By: Ahmed Alhaj (Site Admin)
The Sudanow e-magazine is running a number of stories and is publishing the narration, crude as it is, of the Sudanese who spent years in detention in Guantanamo. We simply asked them to speak about their families and themselves present and past, and about their feelings. And they, worry of any censorship asked that their narration be published as-is-where-is in the language of marketing and got a promise that we will publish the stories as they relate them, no censorship. This is what we are doing now (main story: Return from Hell: the story of Sudanese detainees! Detainee No 940 in Guantanamo!!).
You may find some of them long and tiring but remember this is the first time they talked about their families and among their families and in their presence to the local media and to the Sudanese media in particular.
Rest to say that the one striking similarity among the three ex-detainees interviewed by our team is that they all hailed from average to poor families. The second is that none of them was militarily trained- save one who spent a month as part of the national service duty. Outside Sudan they were not engaged in any military activities. And back in Sudan they quickly joined the daily life, with little if any hard feeling. And the most sticking element perhaps is that in most of the Arab and Muslim societies whose citizens were detained in Guantanamo, most people do everything possible to distance themselves from the ex-detainees.
In the communities where the Sudanese ex-detainees live people may not agree with their political or religious interpretation but they do not see in them terrorists and they do not isolate them. In one quarter the community took an initiative and built a room for the family of one ex-detainee. One university thought the man was unjustly detained; it dropped all university fees against his daughters, three of them. In many of the sessions that we photographed, people would join in for a photo opportunity with those persons.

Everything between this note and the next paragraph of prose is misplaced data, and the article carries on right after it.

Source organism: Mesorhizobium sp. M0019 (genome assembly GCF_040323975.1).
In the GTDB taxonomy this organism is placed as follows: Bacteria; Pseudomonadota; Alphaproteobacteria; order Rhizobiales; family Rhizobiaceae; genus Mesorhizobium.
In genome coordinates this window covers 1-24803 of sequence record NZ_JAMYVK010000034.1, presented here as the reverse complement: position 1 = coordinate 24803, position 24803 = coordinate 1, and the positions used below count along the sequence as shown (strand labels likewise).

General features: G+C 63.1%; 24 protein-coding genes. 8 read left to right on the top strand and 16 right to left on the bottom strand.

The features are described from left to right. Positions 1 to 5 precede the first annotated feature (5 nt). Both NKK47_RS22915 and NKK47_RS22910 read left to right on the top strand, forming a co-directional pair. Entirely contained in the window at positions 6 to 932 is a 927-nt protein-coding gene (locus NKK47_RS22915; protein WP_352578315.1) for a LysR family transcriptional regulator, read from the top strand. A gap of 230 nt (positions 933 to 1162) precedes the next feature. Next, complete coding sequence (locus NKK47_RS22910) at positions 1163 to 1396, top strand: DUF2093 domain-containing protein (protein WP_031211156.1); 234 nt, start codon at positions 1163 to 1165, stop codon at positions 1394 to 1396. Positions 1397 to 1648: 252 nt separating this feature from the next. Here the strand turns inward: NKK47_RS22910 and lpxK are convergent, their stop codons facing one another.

In most of the off-the record conversions, the families never had bad feeling neither against the Americans or their community. There is a striking climate of reconciliation with self. There is however one general sad feeling about the country, the Muslim country, that handed them to the Americans. None of them said he had expected this to come from the Pakistani.
But one would not fail to see that these impoverished quarters with little hope for a better future are the cause for extremism that youth adopt in compensation. It is not a secret that most of the people detained by the Americans in connection with the September 11 terrorist a have hailed either from very rich countries but also from very poor overpopulated and economically congested countries in Africa and the Arab world. The statistics say of those detained in Guantanamo some 170 came from Arab countries including 98 Yemenis, 14 Algerian, 13 Saudi Arabians, 12 Syrians, 8 Libyans, 8 Tunisians, 4 Palestinians, 4 Kuwaitis, 3 Iraqis, 3 Sudanese, 2 Egyptians, 2 Moroccans, 2 Somalis and 2 Mauritanians. It is clear that extreme lack of democracy and extreme poverty breed extremism. We have seen this, in recent months in East Africa (the case of Somalia) and in far West Africa (the case of Nigeria): extreme poverty amalgamated with lack of hope and democracy has led to extremism. But through act of enlightenment and opening windows of hope such tendencies could be put town in the bud stage. Amen.
Photo of the Week
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